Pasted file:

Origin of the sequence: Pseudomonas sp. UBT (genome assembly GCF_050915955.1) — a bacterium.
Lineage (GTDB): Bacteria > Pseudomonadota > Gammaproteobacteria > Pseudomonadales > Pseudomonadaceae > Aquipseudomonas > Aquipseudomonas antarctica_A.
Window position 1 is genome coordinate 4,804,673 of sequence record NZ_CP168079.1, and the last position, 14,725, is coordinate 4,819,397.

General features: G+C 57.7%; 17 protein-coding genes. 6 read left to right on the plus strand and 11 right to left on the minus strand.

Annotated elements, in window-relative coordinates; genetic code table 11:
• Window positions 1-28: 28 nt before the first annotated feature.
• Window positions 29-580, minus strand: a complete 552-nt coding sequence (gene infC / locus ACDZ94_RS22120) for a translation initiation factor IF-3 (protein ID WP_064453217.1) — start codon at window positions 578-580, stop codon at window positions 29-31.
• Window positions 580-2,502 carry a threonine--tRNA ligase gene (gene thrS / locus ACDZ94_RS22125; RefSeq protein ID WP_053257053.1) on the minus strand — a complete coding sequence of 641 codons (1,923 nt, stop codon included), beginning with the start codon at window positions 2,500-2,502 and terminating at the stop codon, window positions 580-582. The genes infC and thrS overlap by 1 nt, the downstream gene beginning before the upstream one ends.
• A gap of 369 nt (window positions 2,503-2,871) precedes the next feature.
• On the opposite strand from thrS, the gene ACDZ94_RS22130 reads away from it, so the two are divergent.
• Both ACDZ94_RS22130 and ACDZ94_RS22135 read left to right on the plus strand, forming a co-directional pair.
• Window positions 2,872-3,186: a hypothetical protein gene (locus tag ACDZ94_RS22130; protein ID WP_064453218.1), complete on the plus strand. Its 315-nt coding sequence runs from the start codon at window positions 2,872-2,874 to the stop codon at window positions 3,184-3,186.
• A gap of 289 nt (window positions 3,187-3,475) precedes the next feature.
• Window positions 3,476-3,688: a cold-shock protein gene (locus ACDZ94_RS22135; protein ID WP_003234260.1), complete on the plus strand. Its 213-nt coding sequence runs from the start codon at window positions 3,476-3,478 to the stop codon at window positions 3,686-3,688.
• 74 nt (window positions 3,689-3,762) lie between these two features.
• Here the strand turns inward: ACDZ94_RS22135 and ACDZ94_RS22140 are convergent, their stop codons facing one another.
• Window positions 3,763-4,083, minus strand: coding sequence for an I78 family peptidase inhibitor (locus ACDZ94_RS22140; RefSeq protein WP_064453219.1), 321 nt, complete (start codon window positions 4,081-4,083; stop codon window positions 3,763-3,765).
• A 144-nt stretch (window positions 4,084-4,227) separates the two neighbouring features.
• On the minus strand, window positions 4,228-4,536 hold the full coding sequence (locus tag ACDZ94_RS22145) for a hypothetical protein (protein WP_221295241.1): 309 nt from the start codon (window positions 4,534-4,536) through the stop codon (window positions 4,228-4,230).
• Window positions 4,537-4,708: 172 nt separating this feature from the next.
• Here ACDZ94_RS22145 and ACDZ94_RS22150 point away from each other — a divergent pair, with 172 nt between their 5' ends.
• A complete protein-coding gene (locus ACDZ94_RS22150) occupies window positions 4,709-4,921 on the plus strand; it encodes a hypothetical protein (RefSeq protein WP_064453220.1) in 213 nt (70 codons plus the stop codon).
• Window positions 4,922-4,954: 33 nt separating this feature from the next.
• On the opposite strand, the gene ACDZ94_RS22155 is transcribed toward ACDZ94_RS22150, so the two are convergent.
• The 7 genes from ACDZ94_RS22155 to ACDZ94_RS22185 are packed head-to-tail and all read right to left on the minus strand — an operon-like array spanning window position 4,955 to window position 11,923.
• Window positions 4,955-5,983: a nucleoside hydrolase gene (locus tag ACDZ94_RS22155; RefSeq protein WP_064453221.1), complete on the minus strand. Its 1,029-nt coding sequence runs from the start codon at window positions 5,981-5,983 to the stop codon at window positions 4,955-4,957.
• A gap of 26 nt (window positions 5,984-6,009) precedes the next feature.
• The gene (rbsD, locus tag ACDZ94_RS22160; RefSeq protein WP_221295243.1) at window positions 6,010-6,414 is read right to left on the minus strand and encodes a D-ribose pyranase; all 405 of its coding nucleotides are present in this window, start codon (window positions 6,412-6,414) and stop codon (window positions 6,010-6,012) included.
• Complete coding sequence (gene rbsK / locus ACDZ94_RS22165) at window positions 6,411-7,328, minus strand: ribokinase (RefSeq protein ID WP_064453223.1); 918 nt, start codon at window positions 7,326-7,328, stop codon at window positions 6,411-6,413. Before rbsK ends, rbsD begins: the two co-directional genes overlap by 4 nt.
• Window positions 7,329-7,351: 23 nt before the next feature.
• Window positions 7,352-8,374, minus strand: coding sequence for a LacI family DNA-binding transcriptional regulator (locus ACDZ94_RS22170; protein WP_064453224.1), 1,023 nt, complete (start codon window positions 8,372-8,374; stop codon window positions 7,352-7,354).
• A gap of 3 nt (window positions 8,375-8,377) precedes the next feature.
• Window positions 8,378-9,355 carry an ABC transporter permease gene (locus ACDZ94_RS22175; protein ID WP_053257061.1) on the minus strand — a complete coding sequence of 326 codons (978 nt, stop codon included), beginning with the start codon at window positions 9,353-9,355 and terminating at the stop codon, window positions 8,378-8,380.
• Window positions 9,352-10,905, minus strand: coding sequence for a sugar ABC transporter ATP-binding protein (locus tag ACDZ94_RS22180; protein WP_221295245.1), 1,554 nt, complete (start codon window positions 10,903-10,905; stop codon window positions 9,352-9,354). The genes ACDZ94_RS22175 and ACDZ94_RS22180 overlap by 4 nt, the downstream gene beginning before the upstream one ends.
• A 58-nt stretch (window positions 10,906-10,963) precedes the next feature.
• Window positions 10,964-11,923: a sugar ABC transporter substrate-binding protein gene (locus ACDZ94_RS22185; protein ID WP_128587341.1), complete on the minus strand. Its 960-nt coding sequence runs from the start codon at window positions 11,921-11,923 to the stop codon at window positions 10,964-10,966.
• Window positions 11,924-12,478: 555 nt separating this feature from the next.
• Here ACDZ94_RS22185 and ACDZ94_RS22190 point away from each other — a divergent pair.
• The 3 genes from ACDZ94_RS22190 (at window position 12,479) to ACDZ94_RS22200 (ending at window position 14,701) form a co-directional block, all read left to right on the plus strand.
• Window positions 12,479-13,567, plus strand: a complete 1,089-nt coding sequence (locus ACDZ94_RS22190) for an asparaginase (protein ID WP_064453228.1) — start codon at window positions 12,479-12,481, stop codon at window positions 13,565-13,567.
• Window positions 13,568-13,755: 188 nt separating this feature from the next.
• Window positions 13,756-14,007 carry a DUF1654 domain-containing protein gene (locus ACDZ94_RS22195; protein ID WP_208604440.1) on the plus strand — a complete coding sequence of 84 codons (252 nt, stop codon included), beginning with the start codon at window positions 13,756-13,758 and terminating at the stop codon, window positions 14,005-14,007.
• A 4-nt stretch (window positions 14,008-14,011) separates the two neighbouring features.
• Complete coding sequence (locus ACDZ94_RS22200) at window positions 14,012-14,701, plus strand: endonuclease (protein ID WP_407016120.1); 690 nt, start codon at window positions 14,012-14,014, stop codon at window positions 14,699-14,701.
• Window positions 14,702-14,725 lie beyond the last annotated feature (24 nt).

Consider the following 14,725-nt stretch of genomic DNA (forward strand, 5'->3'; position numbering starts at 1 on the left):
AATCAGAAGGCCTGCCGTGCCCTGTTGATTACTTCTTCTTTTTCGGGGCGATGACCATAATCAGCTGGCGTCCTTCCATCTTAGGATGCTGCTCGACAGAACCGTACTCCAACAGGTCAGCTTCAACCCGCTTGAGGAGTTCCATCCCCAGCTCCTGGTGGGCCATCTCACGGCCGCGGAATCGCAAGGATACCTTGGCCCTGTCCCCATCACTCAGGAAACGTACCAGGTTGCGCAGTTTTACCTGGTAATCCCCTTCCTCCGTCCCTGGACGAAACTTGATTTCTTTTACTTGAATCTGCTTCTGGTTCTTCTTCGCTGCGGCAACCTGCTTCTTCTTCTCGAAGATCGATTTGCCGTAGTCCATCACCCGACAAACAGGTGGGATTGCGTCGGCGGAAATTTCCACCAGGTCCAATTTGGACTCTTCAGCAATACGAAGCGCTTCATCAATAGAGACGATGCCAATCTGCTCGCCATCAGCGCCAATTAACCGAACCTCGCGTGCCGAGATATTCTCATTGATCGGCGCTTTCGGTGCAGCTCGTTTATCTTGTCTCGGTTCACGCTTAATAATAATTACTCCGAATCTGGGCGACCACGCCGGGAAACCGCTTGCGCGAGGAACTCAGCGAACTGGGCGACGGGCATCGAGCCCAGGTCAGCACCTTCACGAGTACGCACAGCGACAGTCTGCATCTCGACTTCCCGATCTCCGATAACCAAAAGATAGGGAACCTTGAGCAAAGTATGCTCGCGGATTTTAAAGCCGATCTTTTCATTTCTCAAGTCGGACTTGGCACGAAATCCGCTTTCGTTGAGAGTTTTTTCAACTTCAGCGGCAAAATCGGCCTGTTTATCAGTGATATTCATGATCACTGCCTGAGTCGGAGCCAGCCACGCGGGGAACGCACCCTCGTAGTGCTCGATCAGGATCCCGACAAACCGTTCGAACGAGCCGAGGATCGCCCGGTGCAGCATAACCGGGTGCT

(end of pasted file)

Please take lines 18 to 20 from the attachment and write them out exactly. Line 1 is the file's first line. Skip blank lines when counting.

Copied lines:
• A 144-nt stretch (window positions 4,084-4,227) separates the two neighbouring features.
• On the minus strand, window positions 4,228-4,536 hold the full coding sequence (locus tag ACDZ94_RS22145) for a hypothetical protein (protein WP_221295241.1): 309 nt from the start codon (window positions 4,534-4,536) through the stop codon (window positions 4,228-4,230).
• Window positions 4,537-4,708: 172 nt separating this feature from the next.